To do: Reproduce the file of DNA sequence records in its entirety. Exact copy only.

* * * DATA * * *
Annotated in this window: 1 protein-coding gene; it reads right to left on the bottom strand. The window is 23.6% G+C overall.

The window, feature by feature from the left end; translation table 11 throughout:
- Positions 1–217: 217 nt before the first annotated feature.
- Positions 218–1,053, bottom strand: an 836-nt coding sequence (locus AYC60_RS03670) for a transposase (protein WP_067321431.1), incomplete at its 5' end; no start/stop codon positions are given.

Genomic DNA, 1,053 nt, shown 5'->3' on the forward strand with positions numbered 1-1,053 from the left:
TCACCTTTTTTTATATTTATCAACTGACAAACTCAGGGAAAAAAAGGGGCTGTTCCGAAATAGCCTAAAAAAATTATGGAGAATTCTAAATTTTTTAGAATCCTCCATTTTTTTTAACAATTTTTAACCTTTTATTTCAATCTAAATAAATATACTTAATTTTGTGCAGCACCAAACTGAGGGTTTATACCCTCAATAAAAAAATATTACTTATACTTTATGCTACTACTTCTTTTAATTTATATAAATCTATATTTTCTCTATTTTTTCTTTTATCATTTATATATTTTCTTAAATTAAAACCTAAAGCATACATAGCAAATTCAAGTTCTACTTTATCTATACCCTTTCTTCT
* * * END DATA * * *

Annotated in this window: 1 protein-coding gene; it reads right to left on the bottom strand. The window is 23.6% G+C overall.

The window, feature by feature from the left end; translation table 11 throughout:
- Positions 1–217: 217 nt before the first annotated feature.
- Positions 218–1,053, bottom strand: an 836-nt coding sequence (locus AYC60_RS03670) for a transposase (protein WP_067321431.1), incomplete at its 5' end; no start/stop codon positions are given.

Genomic DNA, 1,053 nt, shown 5'->3' on the forward strand with positions numbered 1-1,053 from the left:
TCACCTTTTTTTATATTTATCAACTGACAAACTCAGGGAAAAAAAGGGGCTGTTCCGAAATAGCCTAAAAAAATTATGGAGAATTCTAAATTTTTTAGAATCCTCCATTTTTTTTAACAATTTTTAACCTTTTATTTCAATCTAAATAAATATACTTAATTTTGTGCAGCACCAAACTGAGGGTTTATACCCTCAATAAAAAAATATTACTTATACTTTATGCTACTACTTCTTTTAATTTATATAAATCTATATTTTCTCTATTTTTTCTTTTATCATTTATATATTTTCTTAAATTAAAACCTAAAGCATACATAGCAAATTCAAGTTCTACTTTATCTATACCCTTTCTTCT